Simon was clearly a reluctant participant during this pivotal moment in salvation history. If this were not true, he would not had been “pressed” into service. Nonetheless, it is easy to imagine that Simon eventually realized that he had been given a privilege to carry the Cross of Christ. Furthermore, in carrying the Cross he did not walk away or go ahead. He was still following Christ. And, more profoundly, maybe only after Simon recognized Jesus as the Redeemer, Jesus eventually took the Cross back and proceeded up Calvary on his own.

Bad day? No, just a “Fifth Station Moment”

When I am having a “Fifth Station Moment” it helps me to remember that in the end, the Cross is always taken away from me, by God himself no less! I have to bear it for a while but it is Christ alone who died for my sins. He still has the hardest part of the deal. The Fifth Station also helps me to recognize the redemptive power of suffering. Christ said, “Whoever does not carry his own cross and come after Me cannot be My disciple.” – Luke 14:27.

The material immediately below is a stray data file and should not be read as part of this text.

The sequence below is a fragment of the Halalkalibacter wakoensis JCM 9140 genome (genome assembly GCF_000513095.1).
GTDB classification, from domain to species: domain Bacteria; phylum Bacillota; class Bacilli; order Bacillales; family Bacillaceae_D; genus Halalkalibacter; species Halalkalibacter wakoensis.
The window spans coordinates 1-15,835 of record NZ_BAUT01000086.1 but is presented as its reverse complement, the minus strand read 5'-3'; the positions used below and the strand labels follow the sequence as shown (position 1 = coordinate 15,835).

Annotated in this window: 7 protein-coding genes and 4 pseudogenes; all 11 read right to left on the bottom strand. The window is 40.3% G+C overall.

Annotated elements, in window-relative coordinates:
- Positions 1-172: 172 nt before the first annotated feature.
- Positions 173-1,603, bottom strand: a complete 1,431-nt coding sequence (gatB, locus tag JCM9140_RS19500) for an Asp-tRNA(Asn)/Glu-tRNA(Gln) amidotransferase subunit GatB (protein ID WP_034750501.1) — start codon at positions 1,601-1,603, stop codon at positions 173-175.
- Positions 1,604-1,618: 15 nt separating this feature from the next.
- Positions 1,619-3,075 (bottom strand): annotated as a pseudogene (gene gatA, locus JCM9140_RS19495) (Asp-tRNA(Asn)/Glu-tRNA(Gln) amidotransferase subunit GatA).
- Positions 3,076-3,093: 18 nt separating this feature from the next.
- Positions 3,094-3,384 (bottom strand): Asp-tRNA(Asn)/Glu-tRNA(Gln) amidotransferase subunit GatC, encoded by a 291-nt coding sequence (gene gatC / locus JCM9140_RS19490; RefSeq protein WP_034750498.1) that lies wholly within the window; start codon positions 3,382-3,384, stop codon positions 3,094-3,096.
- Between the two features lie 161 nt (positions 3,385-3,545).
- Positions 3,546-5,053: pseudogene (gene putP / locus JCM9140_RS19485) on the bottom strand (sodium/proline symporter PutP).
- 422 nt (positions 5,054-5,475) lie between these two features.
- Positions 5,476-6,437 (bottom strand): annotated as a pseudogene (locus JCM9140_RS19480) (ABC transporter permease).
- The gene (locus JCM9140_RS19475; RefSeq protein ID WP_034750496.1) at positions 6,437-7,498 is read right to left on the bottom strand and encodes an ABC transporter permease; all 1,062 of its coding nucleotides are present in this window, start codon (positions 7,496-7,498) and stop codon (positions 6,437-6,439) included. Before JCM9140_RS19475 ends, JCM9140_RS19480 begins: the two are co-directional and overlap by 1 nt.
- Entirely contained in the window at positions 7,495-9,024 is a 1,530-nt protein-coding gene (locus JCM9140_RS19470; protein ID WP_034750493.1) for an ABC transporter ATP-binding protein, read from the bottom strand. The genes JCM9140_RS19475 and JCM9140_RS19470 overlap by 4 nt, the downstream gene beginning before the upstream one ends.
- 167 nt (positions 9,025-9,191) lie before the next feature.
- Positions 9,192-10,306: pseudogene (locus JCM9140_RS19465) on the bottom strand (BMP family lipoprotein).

Let us remember that all of our burdens can and will be carried by Jesus, but only as we too recognize Him as our Savior.

I hope you have a good day today.  But, if not, I pray you have a “Fifth Station Moment” instead.

19 Replies to “I am having a "Fifth Station Moment"”

  1. Maybe its just my experience, but I’ve often wondered why Simeon is seemingly given so little emphasis, importance or significance within our Church.

    1. I think it is because Scripture says very little about him. However, I am kind of glad Scripture is so brief. It makes it easier for me to imagine myself in his place.

  2. Dear Deacon,